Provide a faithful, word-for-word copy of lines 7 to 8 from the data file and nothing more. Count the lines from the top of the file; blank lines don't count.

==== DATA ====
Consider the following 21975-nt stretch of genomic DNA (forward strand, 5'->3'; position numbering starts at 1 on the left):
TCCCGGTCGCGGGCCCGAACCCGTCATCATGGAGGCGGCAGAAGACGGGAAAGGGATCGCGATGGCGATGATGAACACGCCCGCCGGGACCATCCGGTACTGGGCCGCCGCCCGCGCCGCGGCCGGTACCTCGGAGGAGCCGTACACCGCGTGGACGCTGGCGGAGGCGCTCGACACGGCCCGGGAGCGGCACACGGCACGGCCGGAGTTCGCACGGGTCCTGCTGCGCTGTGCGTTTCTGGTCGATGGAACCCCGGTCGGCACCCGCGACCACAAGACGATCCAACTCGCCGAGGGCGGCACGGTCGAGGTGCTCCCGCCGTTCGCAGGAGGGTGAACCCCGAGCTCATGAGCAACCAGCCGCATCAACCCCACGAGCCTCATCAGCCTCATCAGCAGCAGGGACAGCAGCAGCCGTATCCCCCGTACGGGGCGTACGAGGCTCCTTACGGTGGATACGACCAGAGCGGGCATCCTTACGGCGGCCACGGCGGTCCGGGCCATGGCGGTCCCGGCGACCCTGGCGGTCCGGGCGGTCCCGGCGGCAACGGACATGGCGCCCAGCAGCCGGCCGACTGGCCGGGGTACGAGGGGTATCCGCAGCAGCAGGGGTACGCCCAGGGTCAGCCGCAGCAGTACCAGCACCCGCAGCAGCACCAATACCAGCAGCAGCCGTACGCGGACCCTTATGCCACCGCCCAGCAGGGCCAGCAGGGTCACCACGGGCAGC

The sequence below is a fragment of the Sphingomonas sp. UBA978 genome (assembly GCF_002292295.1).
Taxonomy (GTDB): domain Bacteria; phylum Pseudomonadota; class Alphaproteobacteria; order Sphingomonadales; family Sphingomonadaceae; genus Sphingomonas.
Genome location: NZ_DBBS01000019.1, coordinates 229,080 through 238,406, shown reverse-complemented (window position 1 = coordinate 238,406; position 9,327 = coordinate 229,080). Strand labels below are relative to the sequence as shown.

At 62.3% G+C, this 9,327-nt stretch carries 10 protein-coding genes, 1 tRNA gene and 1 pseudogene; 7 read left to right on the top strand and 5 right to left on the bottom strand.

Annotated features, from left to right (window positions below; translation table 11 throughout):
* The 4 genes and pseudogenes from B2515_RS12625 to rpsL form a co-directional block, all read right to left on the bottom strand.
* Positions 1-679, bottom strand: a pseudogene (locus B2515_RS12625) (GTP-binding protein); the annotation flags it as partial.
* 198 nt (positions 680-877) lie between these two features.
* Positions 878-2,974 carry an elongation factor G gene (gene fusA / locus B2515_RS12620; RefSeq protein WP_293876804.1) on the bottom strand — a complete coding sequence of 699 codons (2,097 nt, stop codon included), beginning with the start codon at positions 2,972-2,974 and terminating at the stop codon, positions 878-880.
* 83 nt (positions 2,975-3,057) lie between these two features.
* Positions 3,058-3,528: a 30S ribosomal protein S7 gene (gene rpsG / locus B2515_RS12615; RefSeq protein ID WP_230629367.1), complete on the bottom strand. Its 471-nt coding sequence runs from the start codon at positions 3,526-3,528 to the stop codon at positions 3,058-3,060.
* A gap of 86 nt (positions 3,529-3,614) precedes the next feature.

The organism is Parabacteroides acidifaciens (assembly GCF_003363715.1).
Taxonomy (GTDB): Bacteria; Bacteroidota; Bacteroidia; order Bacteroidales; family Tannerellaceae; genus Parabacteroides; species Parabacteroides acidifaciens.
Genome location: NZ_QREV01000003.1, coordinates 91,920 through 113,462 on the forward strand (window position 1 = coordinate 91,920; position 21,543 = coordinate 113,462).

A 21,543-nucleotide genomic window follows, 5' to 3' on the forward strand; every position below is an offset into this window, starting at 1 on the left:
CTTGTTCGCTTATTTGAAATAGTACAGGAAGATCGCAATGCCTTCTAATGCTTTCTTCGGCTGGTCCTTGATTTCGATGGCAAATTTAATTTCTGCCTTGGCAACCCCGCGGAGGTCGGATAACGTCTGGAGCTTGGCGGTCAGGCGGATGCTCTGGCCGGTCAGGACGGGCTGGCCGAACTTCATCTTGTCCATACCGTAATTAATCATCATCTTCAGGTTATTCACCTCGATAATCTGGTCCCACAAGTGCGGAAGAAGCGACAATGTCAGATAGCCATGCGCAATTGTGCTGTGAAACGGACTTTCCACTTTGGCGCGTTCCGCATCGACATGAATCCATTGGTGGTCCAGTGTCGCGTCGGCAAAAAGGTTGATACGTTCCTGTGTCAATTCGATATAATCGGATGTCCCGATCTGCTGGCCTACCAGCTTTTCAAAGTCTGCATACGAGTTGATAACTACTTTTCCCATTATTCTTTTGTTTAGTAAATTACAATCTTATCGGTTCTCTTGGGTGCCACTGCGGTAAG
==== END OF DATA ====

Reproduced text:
Annotated features, from left to right (window positions below; translation table 11 throughout):
* The 4 genes and pseudogenes from B2515_RS12625 to rpsL form a co-directional block, all read right to left on the bottom strand.